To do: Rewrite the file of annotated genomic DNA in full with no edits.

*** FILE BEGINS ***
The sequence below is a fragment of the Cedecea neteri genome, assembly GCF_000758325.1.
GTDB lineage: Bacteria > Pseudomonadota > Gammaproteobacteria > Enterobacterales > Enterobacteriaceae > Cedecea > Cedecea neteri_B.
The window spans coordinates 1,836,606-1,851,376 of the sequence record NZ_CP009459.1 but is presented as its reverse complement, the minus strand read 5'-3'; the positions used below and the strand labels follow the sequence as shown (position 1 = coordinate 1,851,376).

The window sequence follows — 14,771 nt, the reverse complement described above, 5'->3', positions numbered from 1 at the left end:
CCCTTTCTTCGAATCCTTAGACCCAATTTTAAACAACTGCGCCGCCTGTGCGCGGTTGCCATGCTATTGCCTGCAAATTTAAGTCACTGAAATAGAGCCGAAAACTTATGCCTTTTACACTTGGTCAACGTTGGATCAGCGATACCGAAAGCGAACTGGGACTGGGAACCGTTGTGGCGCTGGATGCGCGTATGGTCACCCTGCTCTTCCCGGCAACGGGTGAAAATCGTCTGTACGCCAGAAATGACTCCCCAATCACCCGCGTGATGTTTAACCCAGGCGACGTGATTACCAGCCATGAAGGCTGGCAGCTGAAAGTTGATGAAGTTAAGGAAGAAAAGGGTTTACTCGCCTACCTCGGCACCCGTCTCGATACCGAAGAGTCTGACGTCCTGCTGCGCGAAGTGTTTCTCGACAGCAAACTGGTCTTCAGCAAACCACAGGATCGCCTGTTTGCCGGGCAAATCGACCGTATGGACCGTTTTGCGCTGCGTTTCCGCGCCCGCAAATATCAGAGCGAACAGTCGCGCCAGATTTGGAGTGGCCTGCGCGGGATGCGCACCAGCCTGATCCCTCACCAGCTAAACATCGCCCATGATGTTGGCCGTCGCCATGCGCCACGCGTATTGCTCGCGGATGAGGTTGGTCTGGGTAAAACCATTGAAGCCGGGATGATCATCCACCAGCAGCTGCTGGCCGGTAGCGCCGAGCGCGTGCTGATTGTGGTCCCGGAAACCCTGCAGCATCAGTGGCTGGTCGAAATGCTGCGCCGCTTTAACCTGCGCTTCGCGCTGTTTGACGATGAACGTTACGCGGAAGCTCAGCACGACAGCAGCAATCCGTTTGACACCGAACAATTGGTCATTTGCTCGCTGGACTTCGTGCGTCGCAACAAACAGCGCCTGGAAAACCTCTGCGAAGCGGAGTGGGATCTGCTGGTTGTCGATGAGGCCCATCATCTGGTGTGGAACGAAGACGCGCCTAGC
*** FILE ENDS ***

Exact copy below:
The sequence below is a fragment of the Cedecea neteri genome, assembly GCF_000758325.1.
GTDB lineage: Bacteria > Pseudomonadota > Gammaproteobacteria > Enterobacterales > Enterobacteriaceae > Cedecea > Cedecea neteri_B.
The window spans coordinates 1,836,606-1,851,376 of the sequence record NZ_CP009459.1 but is presented as its reverse complement, the minus strand read 5'-3'; the positions used below and the strand labels follow the sequence as shown (position 1 = coordinate 1,851,376).

The window sequence follows — 14,771 nt, the reverse complement described above, 5'->3', positions numbered from 1 at the left end:
CCCTTTCTTCGAATCCTTAGACCCAATTTTAAACAACTGCGCCGCCTGTGCGCGGTTGCCATGCTATTGCCTGCAAATTTAAGTCACTGAAATAGAGCCGAAAACTTATGCCTTTTACACTTGGTCAACGTTGGATCAGCGATACCGAAAGCGAACTGGGACTGGGAACCGTTGTGGCGCTGGATGCGCGTATGGTCACCCTGCTCTTCCCGGCAACGGGTGAAAATCGTCTGTACGCCAGAAATGACTCCCCAATCACCCGCGTGATGTTTAACCCAGGCGACGTGATTACCAGCCATGAAGGCTGGCAGCTGAAAGTTGATGAAGTTAAGGAAGAAAAGGGTTTACTCGCCTACCTCGGCACCCGTCTCGATACCGAAGAGTCTGACGTCCTGCTGCGCGAAGTGTTTCTCGACAGCAAACTGGTCTTCAGCAAACCACAGGATCGCCTGTTTGCCGGGCAAATCGACCGTATGGACCGTTTTGCGCTGCGTTTCCGCGCCCGCAAATATCAGAGCGAACAGTCGCGCCAGATTTGGAGTGGCCTGCGCGGGATGCGCACCAGCCTGATCCCTCACCAGCTAAACATCGCCCATGATGTTGGCCGTCGCCATGCGCCACGCGTATTGCTCGCGGATGAGGTTGGTCTGGGTAAAACCATTGAAGCCGGGATGATCATCCACCAGCAGCTGCTGGCCGGTAGCGCCGAGCGCGTGCTGATTGTGGTCCCGGAAACCCTGCAGCATCAGTGGCTGGTCGAAATGCTGCGCCGCTTTAACCTGCGCTTCGCGCTGTTTGACGATGAACGTTACGCGGAAGCTCAGCACGACAGCAGCAATCCGTTTGACACCGAACAATTGGTCATTTGCTCGCTGGACTTCGTGCGTCGCAACAAACAGCGCCTGGAAAACCTCTGCGAAGCGGAGTGGGATCTGCTGGTTGTCGATGAGGCCCATCATCTGGTGTGGAACGAAGACGCGCCTAGC